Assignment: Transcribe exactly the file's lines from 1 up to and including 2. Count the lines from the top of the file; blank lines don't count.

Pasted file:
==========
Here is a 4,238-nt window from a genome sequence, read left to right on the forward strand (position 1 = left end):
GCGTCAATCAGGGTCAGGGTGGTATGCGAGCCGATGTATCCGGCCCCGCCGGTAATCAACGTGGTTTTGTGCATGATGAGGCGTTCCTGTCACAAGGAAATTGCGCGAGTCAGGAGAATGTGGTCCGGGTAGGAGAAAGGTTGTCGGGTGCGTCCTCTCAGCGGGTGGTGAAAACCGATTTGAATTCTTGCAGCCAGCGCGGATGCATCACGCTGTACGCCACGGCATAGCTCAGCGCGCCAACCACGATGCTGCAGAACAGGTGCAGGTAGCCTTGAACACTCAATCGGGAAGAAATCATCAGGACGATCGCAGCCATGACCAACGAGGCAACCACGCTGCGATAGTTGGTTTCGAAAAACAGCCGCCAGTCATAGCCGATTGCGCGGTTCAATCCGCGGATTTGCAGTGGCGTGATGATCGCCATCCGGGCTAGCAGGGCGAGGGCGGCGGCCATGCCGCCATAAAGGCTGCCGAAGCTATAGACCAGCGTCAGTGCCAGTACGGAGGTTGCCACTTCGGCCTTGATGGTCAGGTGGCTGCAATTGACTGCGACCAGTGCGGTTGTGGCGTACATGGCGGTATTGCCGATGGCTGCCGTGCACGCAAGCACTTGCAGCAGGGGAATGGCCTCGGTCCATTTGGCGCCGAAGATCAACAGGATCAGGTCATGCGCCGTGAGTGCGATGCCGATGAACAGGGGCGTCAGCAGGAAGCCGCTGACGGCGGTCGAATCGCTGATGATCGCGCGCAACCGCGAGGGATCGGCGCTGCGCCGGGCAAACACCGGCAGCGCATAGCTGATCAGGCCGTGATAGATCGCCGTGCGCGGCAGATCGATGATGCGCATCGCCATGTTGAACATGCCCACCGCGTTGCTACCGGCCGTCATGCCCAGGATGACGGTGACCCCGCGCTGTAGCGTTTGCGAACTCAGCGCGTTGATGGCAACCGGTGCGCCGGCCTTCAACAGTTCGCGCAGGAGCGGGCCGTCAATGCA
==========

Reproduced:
Here is a 4,238-nt window from a genome sequence, read left to right on the forward strand (position 1 = left end):
GCGTCAATCAGGGTCAGGGTGGTATGCGAGCCGATGTATCCGGCCCCGCCGGTAATCAACGTGGTTTTGTGCATGATGAGGCGTTCCTGTCACAAGGAAATTGCGCGAGTCAGGAGAATGTGGTCCGGGTAGGAGAAAGGTTGTCGGGTGCGTCCTCTCAGCGGGTGGTGAAAACCGATTTGAATTCTTGCAGCCAGCGCGGATGCATCACGCTGTACGCCACGGCATAGCTCAGCGCGCCAACCACGATGCTGCAGAACAGGTGCAGGTAGCCTTGAACACTCAATCGGGAAGAAATCATCAGGACGATCGCAGCCATGACCAACGAGGCAACCACGCTGCGATAGTTGGTTTCGAAAAACAGCCGCCAGTCATAGCCGATTGCGCGGTTCAATCCGCGGATTTGCAGTGGCGTGATGATCGCCATCCGGGCTAGCAGGGCGAGGGCGGCGGCCATGCCGCCATAAAGGCTGCCGAAGCTATAGACCAGCGTCAGTGCCAGTACGGAGGTTGCCACTTCGGCCTTGATGGTCAGGTGGCTGCAATTGACTGCGACCAGTGCGGTTGTGGCGTACATGGCGGTATTGCCGATGGCTGCCGTGCACGCAAGCACTTGCAGCAGGGGAATGGCCTCGGTCCATTTGGCGCCGAAGATCAACAGGATCAGGTCATGCGCCGTGAGTGCGATGCCGATGAACAGGGGCGTCAGCAGGAAGCCGCTGACGGCGGTCGAATCGCTGATGATCGCGCGCAACCGCGAGGGATCGGCGCTGCGCCGGGCAAACACCGGCAGCGCATAGCTGATCAGGCCGTGATAGATCGCCGTGCGCGGCAGATCGATGATGCGCATCGCCATGTTGAACATGCCCACCGCGTTGCTACCGGCCGTCATGCCCAGGATGACGGTGACCCCGCGCTGTAGCGTTTGCGAACTCAGCGCGTTGATGGCAACCGGTGCGCCGGCCTTCAACAGTTCGCGCAGGAGCGGGCCGTCAATGCA